Koloroutis initially survived the onslaught and began to crawl through a puddle of her own blood to reach the phone and call 911. When Paolilla saw that she was still alive, she began viciously beating her to death with the butt of a revolver while Koloroutis cried out, “Why?”

Less than an hour after committing the murders, Snider drove Paolilla to Walgreens so she could clock into her job at the makeup counter like nothing had happened.

According to the Houston Chronicle, due to a lack of evidence at the crime scene, police initially suspected the murders were drug-related. It wasn’t until 2006 that the truth came out.

How Christine Paolilla Was Finally Brought To Justice

For three years, the cold-blooded Clear Lake Massacre went unsolved. Paolilla and Snider broke up in 2004 after he went to jail for stealing a car. She entered rehab in Texas, where she met her soon-to-be husband, Stanley Justin Rott.

The two tied the knot in March 2005. Four months later, on the second anniversary of the murders, Paolilla came across a news report about the unsolved case on TV. When she saw the composite sketches of the suspects, she confessed to Rott that she and Snider were responsible.

The couple went into hiding, living out of a motel room in San Antonio. A year later, police received an anonymous tip. The caller said he had met Paolilla in rehab and she had confessed to him that she had murdered the four victims in the Clear Lake Massacre.

Christine Paolilla And Justin Rott

Police Handout/Lori PaolillaChristine Paolilla eventually married Justin Rott, who helped her hide from the police.

Acting on this information, authorities arrested Christine Paolilla outside her motel room. Rott told the police about his wife’s confession, and he revealed to them a shocking twist to the story: Paolilla had told him that she saw Koloroutis still clinging to life and decided to finish her off by bludgeoning her friend to death.

When interrogated by detectives, Paolilla shifted all the blame onto her former boyfriend, Snider. She claimed that it was Snider who came up with the idea to rob her friends, but their plans went terribly wrong. Both Paolilla and Snider, who was still at large, were charged with capital murder.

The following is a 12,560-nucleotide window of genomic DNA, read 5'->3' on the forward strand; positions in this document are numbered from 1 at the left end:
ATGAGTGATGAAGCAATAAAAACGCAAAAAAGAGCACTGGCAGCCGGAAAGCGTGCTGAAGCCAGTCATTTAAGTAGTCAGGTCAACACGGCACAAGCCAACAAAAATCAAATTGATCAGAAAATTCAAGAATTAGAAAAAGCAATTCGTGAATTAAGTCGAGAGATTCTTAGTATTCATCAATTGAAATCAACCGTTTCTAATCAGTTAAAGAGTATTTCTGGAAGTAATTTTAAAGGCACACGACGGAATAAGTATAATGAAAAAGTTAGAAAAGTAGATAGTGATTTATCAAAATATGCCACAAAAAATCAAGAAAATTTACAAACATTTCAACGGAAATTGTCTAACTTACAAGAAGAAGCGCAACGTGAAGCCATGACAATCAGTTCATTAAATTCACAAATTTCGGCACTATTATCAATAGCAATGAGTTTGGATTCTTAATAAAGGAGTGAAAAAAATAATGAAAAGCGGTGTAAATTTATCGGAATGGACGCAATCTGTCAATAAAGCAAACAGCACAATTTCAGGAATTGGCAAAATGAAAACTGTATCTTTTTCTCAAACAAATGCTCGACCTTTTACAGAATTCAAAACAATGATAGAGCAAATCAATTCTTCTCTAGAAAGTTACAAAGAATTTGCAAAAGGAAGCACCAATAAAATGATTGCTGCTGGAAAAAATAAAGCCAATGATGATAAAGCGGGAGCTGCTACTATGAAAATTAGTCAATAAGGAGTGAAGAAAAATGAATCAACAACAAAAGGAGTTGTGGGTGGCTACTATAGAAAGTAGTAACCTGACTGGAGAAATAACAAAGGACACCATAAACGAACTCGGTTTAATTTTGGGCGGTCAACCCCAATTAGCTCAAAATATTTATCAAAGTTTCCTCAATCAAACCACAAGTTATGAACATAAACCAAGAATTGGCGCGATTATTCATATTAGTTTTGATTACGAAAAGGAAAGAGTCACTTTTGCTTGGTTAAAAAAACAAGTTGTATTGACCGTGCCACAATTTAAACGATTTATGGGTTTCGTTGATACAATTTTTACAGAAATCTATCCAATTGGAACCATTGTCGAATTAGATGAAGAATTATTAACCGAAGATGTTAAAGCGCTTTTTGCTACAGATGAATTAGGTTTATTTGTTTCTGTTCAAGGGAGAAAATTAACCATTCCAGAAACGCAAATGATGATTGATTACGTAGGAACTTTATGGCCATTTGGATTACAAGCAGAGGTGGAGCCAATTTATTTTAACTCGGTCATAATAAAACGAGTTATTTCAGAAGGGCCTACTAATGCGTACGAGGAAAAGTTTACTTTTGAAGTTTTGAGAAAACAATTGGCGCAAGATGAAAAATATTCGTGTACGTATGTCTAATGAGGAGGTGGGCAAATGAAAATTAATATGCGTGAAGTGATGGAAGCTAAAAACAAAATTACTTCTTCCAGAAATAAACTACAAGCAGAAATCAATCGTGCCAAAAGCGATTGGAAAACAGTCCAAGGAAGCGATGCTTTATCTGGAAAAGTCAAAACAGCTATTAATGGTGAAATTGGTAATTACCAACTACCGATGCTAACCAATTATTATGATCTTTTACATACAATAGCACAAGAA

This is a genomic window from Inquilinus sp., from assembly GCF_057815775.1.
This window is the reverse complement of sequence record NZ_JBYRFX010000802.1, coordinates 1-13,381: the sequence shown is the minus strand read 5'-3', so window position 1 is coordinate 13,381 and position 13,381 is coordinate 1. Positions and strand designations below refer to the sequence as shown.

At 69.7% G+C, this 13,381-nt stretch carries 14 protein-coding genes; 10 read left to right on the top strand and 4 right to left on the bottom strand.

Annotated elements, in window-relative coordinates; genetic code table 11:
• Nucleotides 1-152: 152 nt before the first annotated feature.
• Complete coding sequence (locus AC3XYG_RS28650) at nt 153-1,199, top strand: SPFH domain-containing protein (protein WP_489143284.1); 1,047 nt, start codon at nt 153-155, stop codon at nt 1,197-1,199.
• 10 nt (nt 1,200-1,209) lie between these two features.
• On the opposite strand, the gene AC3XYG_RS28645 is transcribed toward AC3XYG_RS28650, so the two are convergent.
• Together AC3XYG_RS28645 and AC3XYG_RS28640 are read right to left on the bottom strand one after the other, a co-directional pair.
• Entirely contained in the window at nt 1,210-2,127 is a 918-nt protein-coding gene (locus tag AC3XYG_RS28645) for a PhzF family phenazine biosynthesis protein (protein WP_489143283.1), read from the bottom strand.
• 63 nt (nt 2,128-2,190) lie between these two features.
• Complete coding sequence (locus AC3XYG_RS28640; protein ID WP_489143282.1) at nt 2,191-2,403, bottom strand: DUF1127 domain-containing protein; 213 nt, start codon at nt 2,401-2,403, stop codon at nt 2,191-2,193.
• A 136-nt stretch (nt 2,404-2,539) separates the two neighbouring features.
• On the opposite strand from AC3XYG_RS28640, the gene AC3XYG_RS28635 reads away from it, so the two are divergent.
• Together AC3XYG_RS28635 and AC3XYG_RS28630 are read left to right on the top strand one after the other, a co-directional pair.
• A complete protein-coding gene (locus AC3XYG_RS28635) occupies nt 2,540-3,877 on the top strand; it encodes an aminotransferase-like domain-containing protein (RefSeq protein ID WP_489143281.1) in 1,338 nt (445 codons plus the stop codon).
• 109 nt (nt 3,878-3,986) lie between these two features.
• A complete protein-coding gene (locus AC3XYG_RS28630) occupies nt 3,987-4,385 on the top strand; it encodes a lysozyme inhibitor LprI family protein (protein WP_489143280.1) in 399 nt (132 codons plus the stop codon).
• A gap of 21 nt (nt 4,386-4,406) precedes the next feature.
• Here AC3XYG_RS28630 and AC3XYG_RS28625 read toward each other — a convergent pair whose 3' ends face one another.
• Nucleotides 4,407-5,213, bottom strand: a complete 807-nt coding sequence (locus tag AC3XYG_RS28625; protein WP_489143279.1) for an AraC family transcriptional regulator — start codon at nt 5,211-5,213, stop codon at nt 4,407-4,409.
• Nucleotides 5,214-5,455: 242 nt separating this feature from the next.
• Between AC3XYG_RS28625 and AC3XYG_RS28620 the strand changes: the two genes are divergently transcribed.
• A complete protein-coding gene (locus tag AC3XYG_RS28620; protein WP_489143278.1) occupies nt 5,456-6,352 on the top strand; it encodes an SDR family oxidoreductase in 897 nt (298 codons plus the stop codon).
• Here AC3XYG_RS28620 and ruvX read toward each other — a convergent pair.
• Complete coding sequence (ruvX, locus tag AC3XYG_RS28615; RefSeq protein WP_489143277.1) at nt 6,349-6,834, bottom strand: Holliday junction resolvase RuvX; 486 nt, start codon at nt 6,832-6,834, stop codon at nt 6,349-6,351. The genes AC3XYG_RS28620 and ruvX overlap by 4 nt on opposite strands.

Snider found out about the arrest warrant against him and took his own life in August 2006.

The Trial And Sentencing Of Christine Paolilla

In October 2008, Paolilla was found guilty of four counts of capital murder. As she was a juvenile at the time of the crimes, she avoided the death penalty and instead received a life sentence.

Christopher Snider

Facebook/Murder with Friends PodcastChristopher Snider killed himself to avoid arrest for his role in the Clear Lake Massacre.

The question remains: Why did she do it? Christine Paolilla never apologized for the killings, and she has never given a motive. However, psychiatrist Gail Saltz believes that her actions were driven by envy and jealousy towards her popular friends.

Snider’s sister Brandee agrees that jealousy was the motive for murder.

According to the New York Post, Brandee said, “I remember her being intensely jealous. There must have been some underlying jealousy between [Paolilla] and [Koloroutis]. When I saw photos of [Koloroutis], I knew instantly. She was very beautiful.”

After reading about Christine Paolilla and the Clear Lake Massacre, discover the story of Nicholas Markowitz, the teenager who was murdered over his brother’s drug debt. Then, learn about the sad story of Ward Weaver III, the Oregon dad who murdered his daughter’s friends.

Rivy Lyon
True crime expert Rivy Lyon holds a Bachelor's degree in criminology, psychology, and sociology. A former private investigator, she has also worked with CrimeStoppers, the Innocence Project, and disaster response agencies across the U.S. She transitioned into investigative journalism in 2020, focusing primarily on unsolved homicides and missing persons.
Cara Johnson
A writer and editor based in Charleston, South Carolina and an assistant editor at All That's Interesting, Cara Johnson holds a B.A. in English and Creative Writing from Washington & Lee University and an M.A. in English from College of Charleston and has written for various publications in her six-year career.